Women in architecture

Women in Architecture —Where Do We Stand?

Gender disparity in the architecture profession has been an ongoing debate since a long time. In the year 1991, when the Pritzker Prize was awarded to Robert Venturi of Venturi, Scott Brown and Associates, the Pritzker committee chose to ignore the contribution of the other half of the firm’s namesake — his wife and partner, Denise Scott Brown.

In her essay titled ‘Room at the top?’ Denise Scott Brown shared her frustrations of being overlooked because of her gender, despite being as brilliant as her husband. Many architectural reviews often omitted her name from descriptions of projects where both she and her husband worked together diligently. When others told her to brush these things off, she asked if such little recognition would be enough for her male colleagues. “What would Peter Eisenman do if his latest article were attributed to his co-editor, Kenneth Frampton?” she challenged.

Statistics tell us the scenario is worse than we imagined. Only two female architects have won the Pritzker Prize, in its 34 years history. According to a 2012 survey by American Institute of Architects (AIA), only 16% of the licensed architects in the US are women, whereas 43% of architecture students are female. According to The Architect’ Journal’s annual Women in Architecture survey, in the UK, only 21% of the architects are women.


Work-life balance was identified as the main reason women are so underrepresented in this profession. Architecture education takes about five to seven years to reach completion. Another few years of work experience are needed before one can apply for the licensing exam. This is a time consuming process and it coincides with a woman’s childbearing years. Therefore many women have to make a choice between being a mother and being an architect. It is a tough decision to make and very few women can find the balance between work and family and are able to continue their profession. According to a diversity report published by AIA, published in January 2016, 70% of women partaking in the survey said they would leave the field if the long hours make it difficult to start a family.

One unique thing about working as an architect is that it is not a nine-to-five job. If it were, it would have been a lot easier for women to pack up work after five and go home to look after their family. Practicing architecture is a 24-hours-long process, a never ending cycle of brainstorming and coming up with new ideas. So it is hard to think about ergonomics and building materials when you have got a screaming toddler to take care of.


After going through the lengthy schooling and licensing process, many women face sexism and discrimination in the work place. In some cases, it starts even before a woman is hired for the job. As I peruse through advertisements for job vacancies for architects, I become disappointed because 7 out of 10 jobs ask for male applicants only. During one of my interviews at a firm, one of the preliminary questions I was asked was regarding my marital status. When I asked how that is relevant, the interviewer apologized and sheepishly replied that many female employees move abroad after getting married. So, training and hiring them is often, I quote, “a waste of time for the firm.”

Architecture education in Bangladesh began in the year 1962, with the opening of the Department of Architecture of the Faculty of Architecture and Planning at Ahsanullah Engineering College, which is known as BUET, in present day. In the first ever batch, out of the 22 students, only 3 of them were women. In a way, architecture education paved the way for co-education in engineering schools of Bangladesh. Yet, today’s statistics paint a very disappointing picture. According to the directory of Institute of Architects Bangladesh (IAB), the percentage of female architects who are full licensed members is a meagre 23.5%, compared to the staggering 76.5% of full members who are male architects.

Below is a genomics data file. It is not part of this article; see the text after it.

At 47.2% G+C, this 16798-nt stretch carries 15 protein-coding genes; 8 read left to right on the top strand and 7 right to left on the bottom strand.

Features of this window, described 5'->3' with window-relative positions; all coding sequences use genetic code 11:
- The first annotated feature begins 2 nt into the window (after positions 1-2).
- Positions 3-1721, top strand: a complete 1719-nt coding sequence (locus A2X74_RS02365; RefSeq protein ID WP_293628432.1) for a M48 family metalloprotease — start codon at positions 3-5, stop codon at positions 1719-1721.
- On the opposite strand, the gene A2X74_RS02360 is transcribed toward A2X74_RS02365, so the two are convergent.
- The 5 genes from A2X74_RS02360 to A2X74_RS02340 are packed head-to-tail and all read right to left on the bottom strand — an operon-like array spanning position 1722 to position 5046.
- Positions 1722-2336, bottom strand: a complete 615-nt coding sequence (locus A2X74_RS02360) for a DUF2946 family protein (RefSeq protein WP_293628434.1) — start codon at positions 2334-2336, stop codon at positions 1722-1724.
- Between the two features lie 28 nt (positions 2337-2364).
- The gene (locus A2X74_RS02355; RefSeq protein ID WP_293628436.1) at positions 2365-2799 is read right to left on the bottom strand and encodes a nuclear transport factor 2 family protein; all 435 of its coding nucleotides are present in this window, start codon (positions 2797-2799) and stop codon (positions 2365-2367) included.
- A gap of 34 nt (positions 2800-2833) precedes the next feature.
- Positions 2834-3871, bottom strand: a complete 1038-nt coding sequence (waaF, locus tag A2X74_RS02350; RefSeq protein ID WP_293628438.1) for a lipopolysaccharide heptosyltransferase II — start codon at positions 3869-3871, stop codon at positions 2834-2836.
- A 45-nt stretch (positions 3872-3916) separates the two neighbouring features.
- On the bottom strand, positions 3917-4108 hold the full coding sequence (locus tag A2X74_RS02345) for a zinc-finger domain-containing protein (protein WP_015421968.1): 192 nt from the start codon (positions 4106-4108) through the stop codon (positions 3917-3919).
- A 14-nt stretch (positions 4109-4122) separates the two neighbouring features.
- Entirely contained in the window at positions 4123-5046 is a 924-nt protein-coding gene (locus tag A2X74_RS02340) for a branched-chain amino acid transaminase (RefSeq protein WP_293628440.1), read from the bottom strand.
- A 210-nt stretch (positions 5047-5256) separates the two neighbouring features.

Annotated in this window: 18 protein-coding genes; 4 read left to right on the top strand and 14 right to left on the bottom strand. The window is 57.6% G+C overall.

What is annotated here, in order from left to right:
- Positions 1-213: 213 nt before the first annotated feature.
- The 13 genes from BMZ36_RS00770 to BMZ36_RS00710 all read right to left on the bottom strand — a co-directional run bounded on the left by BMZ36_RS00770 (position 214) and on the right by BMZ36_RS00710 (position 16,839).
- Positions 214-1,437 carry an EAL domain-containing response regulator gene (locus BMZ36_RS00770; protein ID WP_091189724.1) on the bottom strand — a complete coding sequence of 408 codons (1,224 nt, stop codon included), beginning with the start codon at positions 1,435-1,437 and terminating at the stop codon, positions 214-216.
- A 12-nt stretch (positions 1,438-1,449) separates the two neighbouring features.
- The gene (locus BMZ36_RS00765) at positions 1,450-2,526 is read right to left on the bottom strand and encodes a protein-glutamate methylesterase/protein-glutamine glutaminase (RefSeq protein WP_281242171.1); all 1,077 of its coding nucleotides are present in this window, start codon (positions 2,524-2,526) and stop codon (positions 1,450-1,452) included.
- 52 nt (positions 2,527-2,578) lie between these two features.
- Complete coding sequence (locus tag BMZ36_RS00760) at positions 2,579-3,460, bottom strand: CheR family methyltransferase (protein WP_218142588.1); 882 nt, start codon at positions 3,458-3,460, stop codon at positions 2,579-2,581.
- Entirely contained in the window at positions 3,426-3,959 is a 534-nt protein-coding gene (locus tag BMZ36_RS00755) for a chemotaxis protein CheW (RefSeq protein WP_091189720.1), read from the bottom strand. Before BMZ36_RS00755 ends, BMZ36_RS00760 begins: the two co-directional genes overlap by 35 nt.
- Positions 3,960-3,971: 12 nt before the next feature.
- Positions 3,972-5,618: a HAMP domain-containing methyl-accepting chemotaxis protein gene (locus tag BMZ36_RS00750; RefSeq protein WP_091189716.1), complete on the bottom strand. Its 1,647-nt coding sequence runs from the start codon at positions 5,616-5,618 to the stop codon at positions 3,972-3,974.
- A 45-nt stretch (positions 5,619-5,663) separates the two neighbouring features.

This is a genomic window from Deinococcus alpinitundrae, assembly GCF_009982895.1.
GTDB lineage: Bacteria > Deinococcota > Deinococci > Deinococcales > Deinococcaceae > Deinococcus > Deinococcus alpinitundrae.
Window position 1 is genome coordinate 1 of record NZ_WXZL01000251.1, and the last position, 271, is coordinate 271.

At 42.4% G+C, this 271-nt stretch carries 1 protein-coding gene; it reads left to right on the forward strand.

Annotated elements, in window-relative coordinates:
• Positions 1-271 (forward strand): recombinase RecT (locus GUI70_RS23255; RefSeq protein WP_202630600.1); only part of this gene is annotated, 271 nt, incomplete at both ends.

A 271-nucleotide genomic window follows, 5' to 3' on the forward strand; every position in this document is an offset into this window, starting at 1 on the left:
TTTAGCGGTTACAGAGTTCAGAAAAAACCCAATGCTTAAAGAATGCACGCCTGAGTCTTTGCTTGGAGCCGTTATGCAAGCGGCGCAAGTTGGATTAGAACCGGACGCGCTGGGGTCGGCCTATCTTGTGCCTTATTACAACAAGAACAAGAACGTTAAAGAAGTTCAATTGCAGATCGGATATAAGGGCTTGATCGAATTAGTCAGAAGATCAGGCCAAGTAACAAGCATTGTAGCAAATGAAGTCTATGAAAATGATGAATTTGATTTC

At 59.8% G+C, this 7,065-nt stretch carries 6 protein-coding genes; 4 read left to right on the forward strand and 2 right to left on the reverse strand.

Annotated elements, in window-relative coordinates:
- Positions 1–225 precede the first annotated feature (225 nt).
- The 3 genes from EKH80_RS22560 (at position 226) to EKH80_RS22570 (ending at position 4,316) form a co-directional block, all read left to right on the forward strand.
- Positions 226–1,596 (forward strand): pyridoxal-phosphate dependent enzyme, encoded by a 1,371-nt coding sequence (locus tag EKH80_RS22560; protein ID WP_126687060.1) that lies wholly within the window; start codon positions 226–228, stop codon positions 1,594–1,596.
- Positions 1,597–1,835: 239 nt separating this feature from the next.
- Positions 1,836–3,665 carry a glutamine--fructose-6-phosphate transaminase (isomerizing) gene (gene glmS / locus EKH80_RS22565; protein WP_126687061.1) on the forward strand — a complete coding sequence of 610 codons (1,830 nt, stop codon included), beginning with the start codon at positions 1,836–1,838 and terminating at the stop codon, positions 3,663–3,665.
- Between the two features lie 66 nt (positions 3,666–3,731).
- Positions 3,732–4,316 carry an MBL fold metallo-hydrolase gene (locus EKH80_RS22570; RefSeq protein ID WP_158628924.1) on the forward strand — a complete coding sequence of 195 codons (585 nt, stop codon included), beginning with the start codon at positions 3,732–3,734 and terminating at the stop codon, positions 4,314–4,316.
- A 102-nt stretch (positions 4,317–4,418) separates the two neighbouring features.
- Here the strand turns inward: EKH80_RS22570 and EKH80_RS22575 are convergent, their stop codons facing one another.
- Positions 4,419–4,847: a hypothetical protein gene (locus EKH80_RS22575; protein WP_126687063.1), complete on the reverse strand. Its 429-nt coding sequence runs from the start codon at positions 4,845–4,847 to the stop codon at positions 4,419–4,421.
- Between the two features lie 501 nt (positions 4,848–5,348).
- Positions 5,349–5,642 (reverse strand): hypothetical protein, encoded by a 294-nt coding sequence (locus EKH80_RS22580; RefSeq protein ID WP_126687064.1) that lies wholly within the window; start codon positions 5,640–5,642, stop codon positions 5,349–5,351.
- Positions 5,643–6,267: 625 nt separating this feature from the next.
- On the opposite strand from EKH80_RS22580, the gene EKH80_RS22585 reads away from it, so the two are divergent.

USAID photo | Source: Rafique Islam, The First Faculty of Architecture in Dhaka, 2010

Marina Tabassum, renowned architect and founder of Marina Tabassum Architects (MTA), said at an interview given during the 2014 National Architecture Conference in Perth, that “…women are absolutely fantastic to have in the office. They are responsible and very systematic about everything, but they don’t come to practice permanently. Either they drop out or do a balancing act between supporting their family at the same time as doing a nine-to-five job.”


There are several things that can be done to rectify the situation. Women with families and children can be given flexible working hours. More widespread organizations can be opened up where female architects support each other and refer each other for projects, which will create a strong networking between them. We need to stop thinking of the architecture profession as an exclusive boys club. Brilliant architects like Denise Scott Brown must be given proper recognition because of the great designer they are, and not just as ‘the architect’s wife’. Women create a social impact in workplaces because of their compassion and their abilities to connect to people at all levels. Architects are creative individuals and truly unique professionals. We should not let something as inconsequential and trivial as the matter of gender hold us back. Once we let go of such narrow-mindedness, the profession will be home to more people with innovative and distinctive ideas.

Works Cited :

[1] Denise Scott Brown, Room at the top? Sexism and the Star System in Architecture, 1989.

[2] Diversity in the Profession of Architecture, Executive Summary, 2016, by the American Institute of Architects.

[3] The Architect’s Journal’s Women in Architecture annual survey, 2016

[4] Directory of Institute of Architects Bangladesh, (IAB), 2014

[5] Rafique Islam, The First Faculty of Architecture in Dhaka, 2010